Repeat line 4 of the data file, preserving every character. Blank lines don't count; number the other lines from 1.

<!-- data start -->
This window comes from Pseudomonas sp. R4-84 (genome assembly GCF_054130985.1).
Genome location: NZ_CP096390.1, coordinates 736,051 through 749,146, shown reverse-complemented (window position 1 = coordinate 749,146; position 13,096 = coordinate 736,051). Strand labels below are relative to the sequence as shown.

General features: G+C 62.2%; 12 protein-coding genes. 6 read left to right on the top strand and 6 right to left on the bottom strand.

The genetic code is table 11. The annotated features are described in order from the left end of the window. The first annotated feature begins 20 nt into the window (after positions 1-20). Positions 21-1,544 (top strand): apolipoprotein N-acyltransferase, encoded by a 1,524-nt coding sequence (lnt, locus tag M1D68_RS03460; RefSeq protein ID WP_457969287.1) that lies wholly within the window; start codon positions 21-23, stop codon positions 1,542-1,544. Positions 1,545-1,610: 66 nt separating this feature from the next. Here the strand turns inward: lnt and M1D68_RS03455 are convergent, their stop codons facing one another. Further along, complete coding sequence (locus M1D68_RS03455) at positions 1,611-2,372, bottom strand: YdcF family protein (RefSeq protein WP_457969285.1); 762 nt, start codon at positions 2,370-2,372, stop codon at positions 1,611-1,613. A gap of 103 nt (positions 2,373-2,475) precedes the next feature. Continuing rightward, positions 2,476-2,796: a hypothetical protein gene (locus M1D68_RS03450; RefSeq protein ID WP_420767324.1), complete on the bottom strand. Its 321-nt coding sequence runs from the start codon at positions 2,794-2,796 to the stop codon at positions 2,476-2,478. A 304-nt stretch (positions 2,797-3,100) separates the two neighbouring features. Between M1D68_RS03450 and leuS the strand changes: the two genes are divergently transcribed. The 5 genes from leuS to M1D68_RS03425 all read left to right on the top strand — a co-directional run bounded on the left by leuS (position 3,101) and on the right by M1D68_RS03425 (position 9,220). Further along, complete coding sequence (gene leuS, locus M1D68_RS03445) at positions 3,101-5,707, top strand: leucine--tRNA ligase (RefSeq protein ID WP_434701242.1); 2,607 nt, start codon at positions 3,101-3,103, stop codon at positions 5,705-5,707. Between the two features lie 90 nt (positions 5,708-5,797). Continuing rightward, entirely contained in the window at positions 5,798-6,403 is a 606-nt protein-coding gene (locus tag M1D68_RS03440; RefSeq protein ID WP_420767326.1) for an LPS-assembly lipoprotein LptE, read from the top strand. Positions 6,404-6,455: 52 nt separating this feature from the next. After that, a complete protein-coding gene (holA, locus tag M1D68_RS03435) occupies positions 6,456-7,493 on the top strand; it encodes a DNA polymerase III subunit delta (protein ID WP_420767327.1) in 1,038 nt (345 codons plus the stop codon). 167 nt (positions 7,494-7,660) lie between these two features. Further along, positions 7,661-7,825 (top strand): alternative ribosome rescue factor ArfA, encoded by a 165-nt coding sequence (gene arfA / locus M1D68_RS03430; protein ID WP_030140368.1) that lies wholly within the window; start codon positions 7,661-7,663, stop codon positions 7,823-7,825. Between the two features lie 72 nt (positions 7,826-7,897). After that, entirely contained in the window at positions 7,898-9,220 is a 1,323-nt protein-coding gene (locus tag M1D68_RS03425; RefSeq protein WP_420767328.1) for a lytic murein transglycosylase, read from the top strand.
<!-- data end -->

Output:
The genetic code is table 11. The annotated features are described in order from the left end of the window. The first annotated feature begins 20 nt into the window (after positions 1-20). Positions 21-1,544 (top strand): apolipoprotein N-acyltransferase, encoded by a 1,524-nt coding sequence (lnt, locus tag M1D68_RS03460; RefSeq protein ID WP_457969287.1) that lies wholly within the window; start codon positions 21-23, stop codon positions 1,542-1,544. Positions 1,545-1,610: 66 nt separating this feature from the next. Here the strand turns inward: lnt and M1D68_RS03455 are convergent, their stop codons facing one another. Further along, complete coding sequence (locus M1D68_RS03455) at positions 1,611-2,372, bottom strand: YdcF family protein (RefSeq protein WP_457969285.1); 762 nt, start codon at positions 2,370-2,372, stop codon at positions 1,611-1,613. A gap of 103 nt (positions 2,373-2,475) precedes the next feature. Continuing rightward, positions 2,476-2,796: a hypothetical protein gene (locus M1D68_RS03450; RefSeq protein ID WP_420767324.1), complete on the bottom strand. Its 321-nt coding sequence runs from the start codon at positions 2,794-2,796 to the stop codon at positions 2,476-2,478. A 304-nt stretch (positions 2,797-3,100) separates the two neighbouring features. Between M1D68_RS03450 and leuS the strand changes: the two genes are divergently transcribed. The 5 genes from leuS to M1D68_RS03425 all read left to right on the top strand — a co-directional run bounded on the left by leuS (position 3,101) and on the right by M1D68_RS03425 (position 9,220). Further along, complete coding sequence (gene leuS, locus M1D68_RS03445) at positions 3,101-5,707, top strand: leucine--tRNA ligase (RefSeq protein ID WP_434701242.1); 2,607 nt, start codon at positions 3,101-3,103, stop codon at positions 5,705-5,707. Between the two features lie 90 nt (positions 5,708-5,797). Continuing rightward, entirely contained in the window at positions 5,798-6,403 is a 606-nt protein-coding gene (locus tag M1D68_RS03440; RefSeq protein ID WP_420767326.1) for an LPS-assembly lipoprotein LptE, read from the top strand. Positions 6,404-6,455: 52 nt separating this feature from the next. After that, a complete protein-coding gene (holA, locus tag M1D68_RS03435) occupies positions 6,456-7,493 on the top strand; it encodes a DNA polymerase III subunit delta (protein ID WP_420767327.1) in 1,038 nt (345 codons plus the stop codon). 167 nt (positions 7,494-7,660) lie between these two features. Further along, positions 7,661-7,825 (top strand): alternative ribosome rescue factor ArfA, encoded by a 165-nt coding sequence (gene arfA / locus M1D68_RS03430; protein ID WP_030140368.1) that lies wholly within the window; start codon positions 7,661-7,663, stop codon positions 7,823-7,825. Between the two features lie 72 nt (positions 7,826-7,897). After that, entirely contained in the window at positions 7,898-9,220 is a 1,323-nt protein-coding gene (locus tag M1D68_RS03425; RefSeq protein WP_420767328.1) for a lytic murein transglycosylase, read from the top strand.